Right. And I think I think I think we need to start by saying, like, we like a good grip and grin photo. As much as anyone else, right? We except maybe Ladds V, we like a good grip and grin photo as much as anybody you might meet. But in fact, in fact, just this little heads up here, we've got a whole segment devoted to grip and grins that's going to come up after news. But like, I love the idea that the grip and grin photos have the potential to to do actual good in the world.


So that's that's the first part of the story that I appreciate is like finding something. Yes. Substantively good about grip and grin because people love to hate on them so much. And this is a way of being like, oh, you hate group immigrants. Look at this science. Yep.


Also, I love citizen science. It's something I'm really big on. But there's some there's some history here that I think is really important. And so give me a chance to set up where I think I might maybe be able to change your mind about the validity of this. OK, what do you want to hear?


Like the end of my argument before before you were duking it out. What's up? W w you can do today we all just say and again, if I miss something, shame on me.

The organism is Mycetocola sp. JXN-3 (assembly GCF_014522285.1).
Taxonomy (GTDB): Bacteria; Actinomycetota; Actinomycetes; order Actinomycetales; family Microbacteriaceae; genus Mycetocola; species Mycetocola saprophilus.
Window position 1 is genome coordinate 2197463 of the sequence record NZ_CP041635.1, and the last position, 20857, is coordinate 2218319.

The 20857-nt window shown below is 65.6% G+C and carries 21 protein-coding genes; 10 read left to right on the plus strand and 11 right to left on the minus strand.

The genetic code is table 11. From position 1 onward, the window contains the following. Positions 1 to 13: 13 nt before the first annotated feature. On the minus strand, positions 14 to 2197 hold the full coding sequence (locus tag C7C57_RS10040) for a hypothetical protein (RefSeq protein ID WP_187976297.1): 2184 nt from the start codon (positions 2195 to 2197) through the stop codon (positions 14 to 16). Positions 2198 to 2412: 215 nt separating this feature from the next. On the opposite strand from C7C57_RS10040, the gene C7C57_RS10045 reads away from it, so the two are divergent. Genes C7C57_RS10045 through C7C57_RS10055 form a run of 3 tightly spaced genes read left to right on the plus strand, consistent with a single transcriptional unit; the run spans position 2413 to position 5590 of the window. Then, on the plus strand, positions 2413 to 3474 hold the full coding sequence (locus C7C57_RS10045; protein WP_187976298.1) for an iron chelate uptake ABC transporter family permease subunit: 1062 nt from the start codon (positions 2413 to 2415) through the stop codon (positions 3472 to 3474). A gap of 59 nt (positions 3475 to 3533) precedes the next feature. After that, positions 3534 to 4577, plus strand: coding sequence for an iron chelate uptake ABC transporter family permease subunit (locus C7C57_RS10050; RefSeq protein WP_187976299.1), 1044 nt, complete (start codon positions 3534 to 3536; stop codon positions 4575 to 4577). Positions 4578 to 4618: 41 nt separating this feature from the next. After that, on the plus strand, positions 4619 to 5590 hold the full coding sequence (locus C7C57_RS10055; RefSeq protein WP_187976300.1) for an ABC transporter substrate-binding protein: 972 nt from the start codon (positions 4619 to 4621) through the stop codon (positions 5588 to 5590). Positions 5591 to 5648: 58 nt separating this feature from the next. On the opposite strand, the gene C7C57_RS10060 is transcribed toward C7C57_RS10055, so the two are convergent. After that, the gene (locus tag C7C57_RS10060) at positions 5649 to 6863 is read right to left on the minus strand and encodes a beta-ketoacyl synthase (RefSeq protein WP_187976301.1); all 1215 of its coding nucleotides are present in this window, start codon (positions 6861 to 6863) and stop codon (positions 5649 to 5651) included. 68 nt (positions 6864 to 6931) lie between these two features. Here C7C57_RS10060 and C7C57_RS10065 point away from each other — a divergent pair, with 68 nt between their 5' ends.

But the thing is like I feel like this works because you've got this guy that's got hundreds of photos from the same docks, from the same area for all those years.


But that's not an easy thing to find elsewhere. It's not easy to find a vast collection of fish photos from a given area over this massive date range, which I feel like if you're actually going to pull any useful data from a study like this, you need to have what he has. And in my mind, it's also like we already we know stocks are declining. We know that that's a given. But if you had, like captain's log data on sea temps for all those years, weather patterns, how much bait they were seeing.


OK, but I don't know.


I read it as they're just hidding and counting fish for the most part, because what else do they get out of a photo? And, you know, Rusty had said these photos help capture a range of fishing conditions.


How like, am I missing something? Yeah.


So here's this isn't the first time this has been done. And this is this is where I think this is what I where I see the value in this. OK, so let me let me start with a little bit of background. The term shifting baseline syndrome was coined to describe humans general inability to measure long term changes in our natural environment. Right. Because because individuals only live for a short period of time in comparison to the life of a species, it's very difficult for us to accurately assess long term changes in the world around us.


Right. Whatever you experienced throughout your life dictates your baseline for normal. But that baseline resets are shifts with the next generation. Right?


So like when when when you're like, hey, grandma had a great I had a great day to day. I got like six trevillian to pufferfish and a barracuda. And Grandma was like, that's not great, dad. It's terrible when I was your age to do that an hour and they're all bigger than the ones you got.


And now I know too many grandmas who I talk to because they're like, oh, you had a good day.